Whenever someone mentions gaming, the first thing that may pop into their head is an image of an oddly shaped avian species flying against the barracks of pigs or troops of clansmen battling out for their place under the sun. Or maybe it is a game of Tetris from the ’80s (hey, it was loads of fun back in the day). Whatever the case, gaming by definition has a distinct fun allure to it… until now, because even gaming is getting serious.
Can gaming be serious? Actually it can, but that does not mean it loses its fun. Most games in the App Store today are built with the primary purpose of entertaining people, but serious games have another primary purpose. Their task is to train and educate the user. Serious games are not a game genre but rather a category of games that aim to teach the user.
From the outset it can sound boring, but not until you dig deeper and discover the wide variety of games that are considered serious gaming. Hence it is natural that the country that brought Angry Birds and Clash of Clans to the world is also active in the field of serious gaming.
An excellent example of serious gaming is educational gaming where, for example, iPad games are used to teach kids basic concepts in mathematics. Finnish award-winning gaming company SkillPixels teaches kids aged 4-8 with their SmartKid game to complete preschool, 1st and 2nd grade mathematics curriculum. Children train their characters through the game and the better the kids solve math puzzles, the smarter their character gets. The concept is based on the world-renowned Finnish educational curriculum and parents can actually keep track of their child’s progress through the app. In addition, you have many other games such as Mushy Rooms, which is a learning game where kids raise awareness about local nature, or OutCatch, a GPS-based outdoor location game.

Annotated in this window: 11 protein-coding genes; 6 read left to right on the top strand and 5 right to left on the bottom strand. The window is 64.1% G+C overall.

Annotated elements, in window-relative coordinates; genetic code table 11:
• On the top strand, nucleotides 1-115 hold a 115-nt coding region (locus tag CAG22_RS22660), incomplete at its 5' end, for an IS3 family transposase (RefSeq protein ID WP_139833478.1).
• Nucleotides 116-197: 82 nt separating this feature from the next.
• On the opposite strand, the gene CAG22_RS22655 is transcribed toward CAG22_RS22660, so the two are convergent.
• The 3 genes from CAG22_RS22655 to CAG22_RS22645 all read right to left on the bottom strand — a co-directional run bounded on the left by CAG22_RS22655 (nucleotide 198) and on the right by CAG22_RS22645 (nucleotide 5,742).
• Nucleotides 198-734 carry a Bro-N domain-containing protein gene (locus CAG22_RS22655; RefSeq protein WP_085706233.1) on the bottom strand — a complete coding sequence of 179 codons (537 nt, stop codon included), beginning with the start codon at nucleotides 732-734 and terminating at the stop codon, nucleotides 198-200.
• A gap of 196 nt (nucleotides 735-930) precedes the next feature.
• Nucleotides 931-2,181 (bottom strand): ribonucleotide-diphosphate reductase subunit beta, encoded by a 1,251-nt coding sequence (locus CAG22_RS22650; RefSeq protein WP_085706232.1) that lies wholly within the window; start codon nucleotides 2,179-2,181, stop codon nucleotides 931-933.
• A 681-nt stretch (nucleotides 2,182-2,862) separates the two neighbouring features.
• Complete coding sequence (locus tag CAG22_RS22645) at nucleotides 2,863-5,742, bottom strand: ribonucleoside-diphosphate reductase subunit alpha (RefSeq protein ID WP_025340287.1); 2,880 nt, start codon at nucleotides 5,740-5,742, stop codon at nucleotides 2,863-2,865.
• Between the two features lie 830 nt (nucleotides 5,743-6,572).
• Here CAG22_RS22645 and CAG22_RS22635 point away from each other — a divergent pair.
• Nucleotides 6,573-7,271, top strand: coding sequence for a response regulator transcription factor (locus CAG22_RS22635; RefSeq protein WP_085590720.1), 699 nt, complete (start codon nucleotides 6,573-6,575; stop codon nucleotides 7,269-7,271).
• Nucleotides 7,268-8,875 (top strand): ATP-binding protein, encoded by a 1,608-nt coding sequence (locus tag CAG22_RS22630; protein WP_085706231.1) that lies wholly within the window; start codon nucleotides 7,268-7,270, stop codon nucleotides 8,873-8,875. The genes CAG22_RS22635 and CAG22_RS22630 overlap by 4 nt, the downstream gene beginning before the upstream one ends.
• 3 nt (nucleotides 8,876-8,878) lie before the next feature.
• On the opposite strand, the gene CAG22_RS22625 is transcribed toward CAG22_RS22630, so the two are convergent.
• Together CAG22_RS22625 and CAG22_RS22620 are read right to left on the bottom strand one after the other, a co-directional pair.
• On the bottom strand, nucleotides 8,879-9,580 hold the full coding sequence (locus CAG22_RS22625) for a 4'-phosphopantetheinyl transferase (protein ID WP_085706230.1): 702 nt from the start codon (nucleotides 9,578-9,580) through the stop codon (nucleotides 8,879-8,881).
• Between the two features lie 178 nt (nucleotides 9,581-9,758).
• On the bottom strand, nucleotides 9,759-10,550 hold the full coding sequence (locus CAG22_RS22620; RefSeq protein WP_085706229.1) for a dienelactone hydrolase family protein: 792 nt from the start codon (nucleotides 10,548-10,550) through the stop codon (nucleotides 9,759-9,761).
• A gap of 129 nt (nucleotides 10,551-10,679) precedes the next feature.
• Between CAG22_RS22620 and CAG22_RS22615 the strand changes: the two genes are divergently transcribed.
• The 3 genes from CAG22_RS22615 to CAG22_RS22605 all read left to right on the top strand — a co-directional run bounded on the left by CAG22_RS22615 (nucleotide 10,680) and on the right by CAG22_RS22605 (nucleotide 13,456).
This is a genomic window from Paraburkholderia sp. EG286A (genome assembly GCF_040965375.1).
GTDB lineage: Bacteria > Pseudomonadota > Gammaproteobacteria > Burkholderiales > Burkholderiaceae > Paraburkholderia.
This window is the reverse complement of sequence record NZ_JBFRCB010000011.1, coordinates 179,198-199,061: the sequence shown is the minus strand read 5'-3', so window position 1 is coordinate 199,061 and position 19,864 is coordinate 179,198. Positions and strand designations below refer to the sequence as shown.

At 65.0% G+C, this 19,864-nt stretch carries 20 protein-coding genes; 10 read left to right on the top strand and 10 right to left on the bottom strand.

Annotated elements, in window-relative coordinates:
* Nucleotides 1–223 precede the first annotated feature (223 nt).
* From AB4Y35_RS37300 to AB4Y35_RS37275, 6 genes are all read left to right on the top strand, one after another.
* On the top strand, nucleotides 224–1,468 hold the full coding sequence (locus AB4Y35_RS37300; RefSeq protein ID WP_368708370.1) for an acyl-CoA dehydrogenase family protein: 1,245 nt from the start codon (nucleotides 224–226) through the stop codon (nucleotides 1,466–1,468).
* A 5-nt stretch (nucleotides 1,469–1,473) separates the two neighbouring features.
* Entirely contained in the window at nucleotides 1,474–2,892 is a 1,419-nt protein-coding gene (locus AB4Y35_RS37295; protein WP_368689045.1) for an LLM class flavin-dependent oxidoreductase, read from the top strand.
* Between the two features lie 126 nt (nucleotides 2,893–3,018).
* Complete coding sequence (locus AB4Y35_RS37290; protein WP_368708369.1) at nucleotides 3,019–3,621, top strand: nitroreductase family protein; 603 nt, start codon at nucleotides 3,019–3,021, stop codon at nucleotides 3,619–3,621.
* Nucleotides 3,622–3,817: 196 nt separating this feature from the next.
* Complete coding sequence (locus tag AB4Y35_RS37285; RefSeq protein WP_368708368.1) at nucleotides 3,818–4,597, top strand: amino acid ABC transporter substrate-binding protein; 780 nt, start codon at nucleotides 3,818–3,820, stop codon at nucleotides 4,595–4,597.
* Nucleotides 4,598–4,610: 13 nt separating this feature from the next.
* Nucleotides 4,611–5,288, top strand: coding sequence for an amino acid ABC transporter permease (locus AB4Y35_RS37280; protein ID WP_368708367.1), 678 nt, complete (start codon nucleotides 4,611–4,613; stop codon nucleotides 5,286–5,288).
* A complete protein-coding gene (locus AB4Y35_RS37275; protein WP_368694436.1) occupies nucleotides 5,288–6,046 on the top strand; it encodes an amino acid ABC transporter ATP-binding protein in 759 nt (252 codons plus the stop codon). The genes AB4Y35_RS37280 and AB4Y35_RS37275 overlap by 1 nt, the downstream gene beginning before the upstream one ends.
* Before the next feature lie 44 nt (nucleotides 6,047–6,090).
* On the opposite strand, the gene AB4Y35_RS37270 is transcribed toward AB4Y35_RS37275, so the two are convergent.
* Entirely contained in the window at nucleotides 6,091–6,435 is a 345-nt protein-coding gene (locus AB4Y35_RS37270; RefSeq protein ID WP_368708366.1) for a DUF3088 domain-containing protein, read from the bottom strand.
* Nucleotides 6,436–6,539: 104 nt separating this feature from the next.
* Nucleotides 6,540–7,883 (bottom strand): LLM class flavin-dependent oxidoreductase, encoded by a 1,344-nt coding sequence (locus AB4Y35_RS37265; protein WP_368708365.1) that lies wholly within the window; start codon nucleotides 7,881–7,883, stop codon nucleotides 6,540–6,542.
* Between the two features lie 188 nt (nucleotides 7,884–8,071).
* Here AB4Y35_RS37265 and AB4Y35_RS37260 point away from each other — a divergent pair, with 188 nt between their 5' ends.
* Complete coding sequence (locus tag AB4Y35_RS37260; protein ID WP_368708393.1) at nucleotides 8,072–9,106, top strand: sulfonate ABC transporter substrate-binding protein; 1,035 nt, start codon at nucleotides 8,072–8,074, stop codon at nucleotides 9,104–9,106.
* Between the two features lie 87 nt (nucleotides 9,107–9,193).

But serious gaming is not only focused on education and learning. It also plays an increasing role in healthcare, and neurogaming is one example of that. Pharmaceutical giant Pfizer made an announcement this year that it has formed a partnership with Akili labs to test the use of a mobile video game for detecting early signs of Alzheimer. The goal of the trial is to actually validate Akili’s game, where the player navigates a character on a platform around a series of obstacles, as a biomarker for potential use in Alzheimer’s trials. Finland has strengths in neuroscience, and its research has been also featured in the NeuroGaming Expo held in San Francisco, where the gaming and research field meets to discuss new solutions to problems in healthcare. Direct healthcare, non-medical and indirect costs of brain disorders cost Europe almost €800 billion a year. No wonder game developers are turning their heads to that market as it poses a lot of challenges and opportunities.
So next time you browse through the App Store for new games to play, venture off the beaten path and try a few serious games. You might be wonderfully surprised.
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